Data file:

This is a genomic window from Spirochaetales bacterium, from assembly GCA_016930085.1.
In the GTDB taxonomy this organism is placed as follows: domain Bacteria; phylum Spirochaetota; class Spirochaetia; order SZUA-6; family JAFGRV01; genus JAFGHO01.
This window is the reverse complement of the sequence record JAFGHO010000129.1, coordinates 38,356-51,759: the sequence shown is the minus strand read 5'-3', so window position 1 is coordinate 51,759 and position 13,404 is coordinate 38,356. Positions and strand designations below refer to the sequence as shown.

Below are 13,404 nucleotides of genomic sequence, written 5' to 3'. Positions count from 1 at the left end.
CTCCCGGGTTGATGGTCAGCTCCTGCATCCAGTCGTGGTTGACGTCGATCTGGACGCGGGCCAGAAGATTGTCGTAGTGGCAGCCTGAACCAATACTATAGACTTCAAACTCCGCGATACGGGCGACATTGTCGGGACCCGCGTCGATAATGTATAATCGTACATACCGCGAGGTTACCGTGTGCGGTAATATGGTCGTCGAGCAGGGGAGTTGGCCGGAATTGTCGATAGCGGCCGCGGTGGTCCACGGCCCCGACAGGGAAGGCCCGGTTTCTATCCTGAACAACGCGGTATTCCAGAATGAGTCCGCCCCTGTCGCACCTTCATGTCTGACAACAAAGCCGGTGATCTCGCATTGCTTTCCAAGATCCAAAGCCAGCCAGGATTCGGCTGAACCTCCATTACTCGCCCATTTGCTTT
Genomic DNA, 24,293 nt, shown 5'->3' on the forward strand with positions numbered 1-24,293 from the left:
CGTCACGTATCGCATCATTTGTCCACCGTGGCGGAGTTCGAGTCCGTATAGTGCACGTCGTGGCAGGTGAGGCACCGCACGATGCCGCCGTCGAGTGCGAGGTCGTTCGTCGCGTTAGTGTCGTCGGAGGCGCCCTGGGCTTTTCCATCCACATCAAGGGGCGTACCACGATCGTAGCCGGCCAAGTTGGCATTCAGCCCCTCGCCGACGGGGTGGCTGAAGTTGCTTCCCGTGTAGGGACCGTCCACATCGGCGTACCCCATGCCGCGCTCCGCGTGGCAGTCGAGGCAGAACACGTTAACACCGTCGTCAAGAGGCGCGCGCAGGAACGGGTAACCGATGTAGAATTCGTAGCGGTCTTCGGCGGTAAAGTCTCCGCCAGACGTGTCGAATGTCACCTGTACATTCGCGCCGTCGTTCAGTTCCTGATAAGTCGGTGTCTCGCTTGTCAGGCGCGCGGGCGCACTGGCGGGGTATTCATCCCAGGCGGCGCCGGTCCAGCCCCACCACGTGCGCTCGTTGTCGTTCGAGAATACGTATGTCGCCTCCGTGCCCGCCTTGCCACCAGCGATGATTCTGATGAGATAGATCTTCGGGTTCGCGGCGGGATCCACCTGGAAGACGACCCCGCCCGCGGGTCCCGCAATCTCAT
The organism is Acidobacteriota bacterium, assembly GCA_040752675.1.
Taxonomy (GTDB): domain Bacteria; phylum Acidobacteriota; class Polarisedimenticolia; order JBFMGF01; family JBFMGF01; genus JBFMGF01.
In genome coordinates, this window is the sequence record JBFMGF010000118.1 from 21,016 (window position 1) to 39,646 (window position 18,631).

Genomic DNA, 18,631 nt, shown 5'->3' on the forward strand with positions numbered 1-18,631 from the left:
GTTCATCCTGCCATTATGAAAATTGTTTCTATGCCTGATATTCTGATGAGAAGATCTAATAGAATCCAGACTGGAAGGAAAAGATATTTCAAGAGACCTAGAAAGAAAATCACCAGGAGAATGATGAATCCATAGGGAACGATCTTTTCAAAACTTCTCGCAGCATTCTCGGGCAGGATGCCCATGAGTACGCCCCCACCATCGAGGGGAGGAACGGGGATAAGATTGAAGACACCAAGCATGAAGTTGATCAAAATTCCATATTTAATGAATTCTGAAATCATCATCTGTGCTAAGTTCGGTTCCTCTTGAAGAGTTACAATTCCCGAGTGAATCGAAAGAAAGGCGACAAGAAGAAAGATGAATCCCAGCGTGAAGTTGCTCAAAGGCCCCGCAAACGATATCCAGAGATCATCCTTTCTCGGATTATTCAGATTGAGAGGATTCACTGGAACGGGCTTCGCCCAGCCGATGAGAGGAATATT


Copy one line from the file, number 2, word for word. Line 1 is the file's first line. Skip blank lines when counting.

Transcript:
In the GTDB taxonomy this organism is placed as follows: domain Bacteria; phylum Spirochaetota; class Spirochaetia; order SZUA-6; family JAFGRV01; genus JAFGHO01.